D.C. remains tough on marijuana policy

D.C. remains tough on marijuana policy

As Tim Craig reports for the Washington Post, D.C. law prohibiting the
use of marijuana for recreational purposes isn’t likely to change
anytime soon. Caught on a
possession charge, a person in D.C. currently faces harsh punishment: up to six months behind
bars and a $1,000 fine.

Maryland, on the other hand, recently eased up on possession charges (though
it hasn’t eased up that much), reducing the amount of time spent
behind bars to a possible three months (but still imposes a heavy $1,000
fine, according to Craig). Other states in the D.C. area have taken similar measures.

So what’s going on in D.C.?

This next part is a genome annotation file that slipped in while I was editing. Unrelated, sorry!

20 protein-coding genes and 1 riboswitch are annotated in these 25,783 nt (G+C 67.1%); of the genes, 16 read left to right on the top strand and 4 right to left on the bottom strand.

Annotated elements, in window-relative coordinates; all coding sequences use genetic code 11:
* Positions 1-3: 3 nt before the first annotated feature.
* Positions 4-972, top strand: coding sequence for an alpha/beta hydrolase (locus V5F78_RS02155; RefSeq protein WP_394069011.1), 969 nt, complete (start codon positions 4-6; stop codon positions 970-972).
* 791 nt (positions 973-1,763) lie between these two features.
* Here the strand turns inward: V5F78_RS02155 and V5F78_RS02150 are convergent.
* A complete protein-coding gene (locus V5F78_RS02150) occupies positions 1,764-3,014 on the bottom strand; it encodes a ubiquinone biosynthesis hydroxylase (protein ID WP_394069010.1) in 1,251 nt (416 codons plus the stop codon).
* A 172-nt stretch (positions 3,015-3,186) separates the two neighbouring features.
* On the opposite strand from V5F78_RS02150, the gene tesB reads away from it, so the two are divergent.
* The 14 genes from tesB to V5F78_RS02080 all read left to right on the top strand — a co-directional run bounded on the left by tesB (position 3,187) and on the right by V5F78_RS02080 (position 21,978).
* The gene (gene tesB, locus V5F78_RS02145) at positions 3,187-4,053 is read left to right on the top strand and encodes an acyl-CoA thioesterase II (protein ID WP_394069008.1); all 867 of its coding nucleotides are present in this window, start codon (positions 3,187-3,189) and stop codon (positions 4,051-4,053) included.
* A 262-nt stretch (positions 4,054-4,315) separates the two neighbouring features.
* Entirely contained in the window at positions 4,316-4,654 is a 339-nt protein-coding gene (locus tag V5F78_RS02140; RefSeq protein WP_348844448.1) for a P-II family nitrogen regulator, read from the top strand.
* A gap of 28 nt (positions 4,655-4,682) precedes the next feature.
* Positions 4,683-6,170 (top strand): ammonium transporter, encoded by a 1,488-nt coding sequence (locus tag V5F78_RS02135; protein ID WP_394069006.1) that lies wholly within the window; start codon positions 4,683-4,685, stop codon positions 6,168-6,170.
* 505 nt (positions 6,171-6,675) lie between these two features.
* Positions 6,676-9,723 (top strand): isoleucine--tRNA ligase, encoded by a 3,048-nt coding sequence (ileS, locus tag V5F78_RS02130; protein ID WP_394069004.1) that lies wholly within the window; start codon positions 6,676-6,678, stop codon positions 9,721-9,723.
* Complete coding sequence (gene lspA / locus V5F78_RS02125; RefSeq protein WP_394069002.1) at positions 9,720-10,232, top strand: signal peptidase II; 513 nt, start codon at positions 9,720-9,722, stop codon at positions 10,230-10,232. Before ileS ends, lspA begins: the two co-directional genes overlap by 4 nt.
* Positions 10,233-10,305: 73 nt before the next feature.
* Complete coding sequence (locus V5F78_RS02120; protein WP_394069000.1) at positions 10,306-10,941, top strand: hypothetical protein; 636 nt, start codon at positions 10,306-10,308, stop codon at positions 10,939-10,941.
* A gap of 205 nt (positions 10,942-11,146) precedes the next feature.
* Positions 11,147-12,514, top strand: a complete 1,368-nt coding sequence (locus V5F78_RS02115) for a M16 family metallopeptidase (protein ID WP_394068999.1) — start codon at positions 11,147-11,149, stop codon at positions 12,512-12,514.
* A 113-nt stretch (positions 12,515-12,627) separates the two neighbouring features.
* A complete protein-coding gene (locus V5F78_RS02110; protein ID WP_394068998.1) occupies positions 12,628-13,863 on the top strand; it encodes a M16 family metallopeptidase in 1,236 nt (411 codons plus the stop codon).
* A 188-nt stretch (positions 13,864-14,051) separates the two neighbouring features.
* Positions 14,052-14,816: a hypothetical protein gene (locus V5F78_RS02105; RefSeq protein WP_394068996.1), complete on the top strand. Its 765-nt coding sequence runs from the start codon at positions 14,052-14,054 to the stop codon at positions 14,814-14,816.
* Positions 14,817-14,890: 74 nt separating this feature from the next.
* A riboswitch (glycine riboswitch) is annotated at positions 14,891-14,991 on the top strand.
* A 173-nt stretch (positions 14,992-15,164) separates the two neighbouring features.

It’s the U.S. Attorney, who wields significant “clout”
in the lawmaking process. While the D.C. mayor appears to support easing
up on harsh punishment for the recreational use of marijuana, U.S. Attorney
Ronald Machen is a representative of the federal government – and
the federal government hasn’t been exactly soft on crime when it
comes to marijuana.

Machen prosecutes the marijuana possession cases in D.C., and he’s
a “player” in debating bills. “Any bill that goes through
here, the U.S. Attorney is a player in the legislative process,”
said D.C. mayor Vincent Gray, as Craig reports. “I would suppose
they would oppose any weakening.”

If you have been arrested for a drug crime, contact a
Maryland criminal attorney before you talk to police or anyone else.

Marijuana decriminalization unlikely in D.C., officials say